Send me, I pray thee, one of the young men and one of the asses - All the "young men" and all the "asses" were in the harvest field, the young men cutting and binding the sheaves, and placing them upon carts or wains, the donkeys drawing these vehicles fully laden, to the threshing-floor. Compare Amos 2:13.
And he said, Wherefore wilt thou go to him to day? it is neither new moon, nor sabbath. And she said, It shall be well.
Her husband did not connect the illness with his wife's demand, but thought she wished to attend one of the prophet's devotional services. It is evident that such services were now held with something like regularity on Carmel for the benefit of the faithfull in those parts.
New moon - By the Law the first day of each month was to be kept holy. Offerings were appointed for such occasions Numbers 28:11-15, and they were among the days on which the silver trumpets were to be blown Numbers 10:10; Psalm 81:3. Hence, "new moons" are frequently joined with "sabbaths" (see Isaiah 1:13; Ezekiel 45:17; Hosea 2:11; 1 Chronicles 23:31).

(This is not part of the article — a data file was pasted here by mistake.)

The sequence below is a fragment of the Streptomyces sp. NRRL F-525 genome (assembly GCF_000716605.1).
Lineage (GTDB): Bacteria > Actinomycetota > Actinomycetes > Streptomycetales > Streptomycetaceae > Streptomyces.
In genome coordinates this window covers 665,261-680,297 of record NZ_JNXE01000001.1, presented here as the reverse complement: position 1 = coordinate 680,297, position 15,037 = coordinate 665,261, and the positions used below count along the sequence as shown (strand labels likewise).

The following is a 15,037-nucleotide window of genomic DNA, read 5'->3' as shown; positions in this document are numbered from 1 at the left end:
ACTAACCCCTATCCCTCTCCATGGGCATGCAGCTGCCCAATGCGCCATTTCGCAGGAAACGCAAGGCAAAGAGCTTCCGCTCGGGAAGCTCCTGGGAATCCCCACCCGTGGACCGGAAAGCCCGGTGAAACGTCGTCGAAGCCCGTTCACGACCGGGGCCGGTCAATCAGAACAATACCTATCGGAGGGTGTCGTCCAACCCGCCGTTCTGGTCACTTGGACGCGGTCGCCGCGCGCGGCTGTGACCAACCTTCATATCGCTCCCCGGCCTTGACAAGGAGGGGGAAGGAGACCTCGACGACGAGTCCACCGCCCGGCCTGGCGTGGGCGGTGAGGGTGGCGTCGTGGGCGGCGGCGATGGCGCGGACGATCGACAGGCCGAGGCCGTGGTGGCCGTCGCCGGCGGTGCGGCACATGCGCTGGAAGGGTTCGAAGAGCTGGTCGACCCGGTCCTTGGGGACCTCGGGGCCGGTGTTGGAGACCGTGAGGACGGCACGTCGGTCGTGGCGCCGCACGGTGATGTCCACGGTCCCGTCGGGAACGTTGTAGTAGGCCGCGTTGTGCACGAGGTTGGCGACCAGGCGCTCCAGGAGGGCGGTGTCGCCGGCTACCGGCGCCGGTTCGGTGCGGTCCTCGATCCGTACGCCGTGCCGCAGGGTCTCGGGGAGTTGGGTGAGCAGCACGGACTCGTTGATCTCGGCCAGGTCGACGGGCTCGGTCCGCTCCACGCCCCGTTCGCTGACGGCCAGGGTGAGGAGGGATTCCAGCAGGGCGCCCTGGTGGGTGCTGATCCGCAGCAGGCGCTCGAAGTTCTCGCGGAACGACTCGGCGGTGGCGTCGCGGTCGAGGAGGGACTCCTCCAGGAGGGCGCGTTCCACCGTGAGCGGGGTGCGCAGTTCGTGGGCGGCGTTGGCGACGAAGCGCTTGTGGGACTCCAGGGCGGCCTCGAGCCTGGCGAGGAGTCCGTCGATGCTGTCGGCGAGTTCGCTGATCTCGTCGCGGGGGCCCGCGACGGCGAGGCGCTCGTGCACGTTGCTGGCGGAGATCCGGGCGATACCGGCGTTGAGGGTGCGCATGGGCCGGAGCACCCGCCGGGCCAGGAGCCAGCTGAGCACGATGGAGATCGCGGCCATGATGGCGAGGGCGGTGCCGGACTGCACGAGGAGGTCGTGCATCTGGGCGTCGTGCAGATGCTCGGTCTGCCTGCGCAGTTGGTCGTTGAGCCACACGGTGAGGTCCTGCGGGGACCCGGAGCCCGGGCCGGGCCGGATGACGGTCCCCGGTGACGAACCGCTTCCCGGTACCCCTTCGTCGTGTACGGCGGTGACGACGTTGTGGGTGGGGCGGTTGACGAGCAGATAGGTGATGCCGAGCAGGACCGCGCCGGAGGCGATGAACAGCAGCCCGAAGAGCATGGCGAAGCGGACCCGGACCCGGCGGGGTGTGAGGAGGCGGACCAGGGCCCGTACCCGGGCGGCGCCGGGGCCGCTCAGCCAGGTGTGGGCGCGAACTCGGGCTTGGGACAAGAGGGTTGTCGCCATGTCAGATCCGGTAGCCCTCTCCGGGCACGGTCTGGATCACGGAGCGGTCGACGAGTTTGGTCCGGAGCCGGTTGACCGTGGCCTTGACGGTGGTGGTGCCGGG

It shall be well - Rather, as in the margin, "Peace." i. e., "Be quiet - trouble me not with inquiries - only let me do as I wish."
Then she saddled an ass, and said to her servant, Drive, and go forward; slack not thy riding for me, except I bid thee.
Slack not thy riding - Translate, "delay me not in my riding, except I bid thee." The servant went on foot with the donkey to urge it forward, as is the ordinary custom in the East.
So she went and came unto the man of God to mount Carmel. And it came to pass, when the man of God saw her afar off, that he said to Gehazi his servant, Behold, yonder is that Shunammite:
The distance was about sixteen or seventeen miles.